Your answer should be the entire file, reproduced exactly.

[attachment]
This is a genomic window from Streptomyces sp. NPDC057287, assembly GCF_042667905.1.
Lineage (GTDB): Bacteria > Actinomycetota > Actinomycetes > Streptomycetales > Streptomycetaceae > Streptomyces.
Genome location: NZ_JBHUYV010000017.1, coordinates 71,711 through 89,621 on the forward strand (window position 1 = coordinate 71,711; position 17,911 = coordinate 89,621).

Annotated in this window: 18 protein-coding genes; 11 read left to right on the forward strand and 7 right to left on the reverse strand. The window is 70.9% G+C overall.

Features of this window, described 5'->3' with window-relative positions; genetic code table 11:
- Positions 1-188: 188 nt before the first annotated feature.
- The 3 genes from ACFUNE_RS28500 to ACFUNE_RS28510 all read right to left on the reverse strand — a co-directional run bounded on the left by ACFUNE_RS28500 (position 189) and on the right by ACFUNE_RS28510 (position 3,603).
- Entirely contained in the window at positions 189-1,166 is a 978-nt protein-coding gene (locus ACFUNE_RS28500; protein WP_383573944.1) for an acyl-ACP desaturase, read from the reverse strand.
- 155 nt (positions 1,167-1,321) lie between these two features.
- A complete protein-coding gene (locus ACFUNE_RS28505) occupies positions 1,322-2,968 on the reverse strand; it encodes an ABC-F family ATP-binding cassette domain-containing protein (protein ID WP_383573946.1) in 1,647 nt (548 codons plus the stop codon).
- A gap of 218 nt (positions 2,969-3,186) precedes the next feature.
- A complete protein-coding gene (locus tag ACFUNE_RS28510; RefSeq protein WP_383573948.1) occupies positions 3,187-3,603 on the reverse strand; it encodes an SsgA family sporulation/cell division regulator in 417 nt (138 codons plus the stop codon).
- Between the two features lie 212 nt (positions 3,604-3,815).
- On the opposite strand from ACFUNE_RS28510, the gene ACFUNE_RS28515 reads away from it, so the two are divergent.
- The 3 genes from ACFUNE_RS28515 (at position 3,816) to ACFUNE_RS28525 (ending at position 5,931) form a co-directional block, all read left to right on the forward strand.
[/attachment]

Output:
This is a genomic window from Streptomyces sp. NPDC057287, assembly GCF_042667905.1.
Lineage (GTDB): Bacteria > Actinomycetota > Actinomycetes > Streptomycetales > Streptomycetaceae > Streptomyces.
Genome location: NZ_JBHUYV010000017.1, coordinates 71,711 through 89,621 on the forward strand (window position 1 = coordinate 71,711; position 17,911 = coordinate 89,621).

Annotated in this window: 18 protein-coding genes; 11 read left to right on the forward strand and 7 right to left on the reverse strand. The window is 70.9% G+C overall.

Features of this window, described 5'->3' with window-relative positions; genetic code table 11:
- Positions 1-188: 188 nt before the first annotated feature.
- The 3 genes from ACFUNE_RS28500 to ACFUNE_RS28510 all read right to left on the reverse strand — a co-directional run bounded on the left by ACFUNE_RS28500 (position 189) and on the right by ACFUNE_RS28510 (position 3,603).
- Entirely contained in the window at positions 189-1,166 is a 978-nt protein-coding gene (locus ACFUNE_RS28500; protein WP_383573944.1) for an acyl-ACP desaturase, read from the reverse strand.
- 155 nt (positions 1,167-1,321) lie between these two features.
- A complete protein-coding gene (locus ACFUNE_RS28505) occupies positions 1,322-2,968 on the reverse strand; it encodes an ABC-F family ATP-binding cassette domain-containing protein (protein ID WP_383573946.1) in 1,647 nt (548 codons plus the stop codon).
- A gap of 218 nt (positions 2,969-3,186) precedes the next feature.
- A complete protein-coding gene (locus tag ACFUNE_RS28510; RefSeq protein WP_383573948.1) occupies positions 3,187-3,603 on the reverse strand; it encodes an SsgA family sporulation/cell division regulator in 417 nt (138 codons plus the stop codon).
- Between the two features lie 212 nt (positions 3,604-3,815).
- On the opposite strand from ACFUNE_RS28510, the gene ACFUNE_RS28515 reads away from it, so the two are divergent.
- The 3 genes from ACFUNE_RS28515 (at position 3,816) to ACFUNE_RS28525 (ending at position 5,931) form a co-directional block, all read left to right on the forward strand.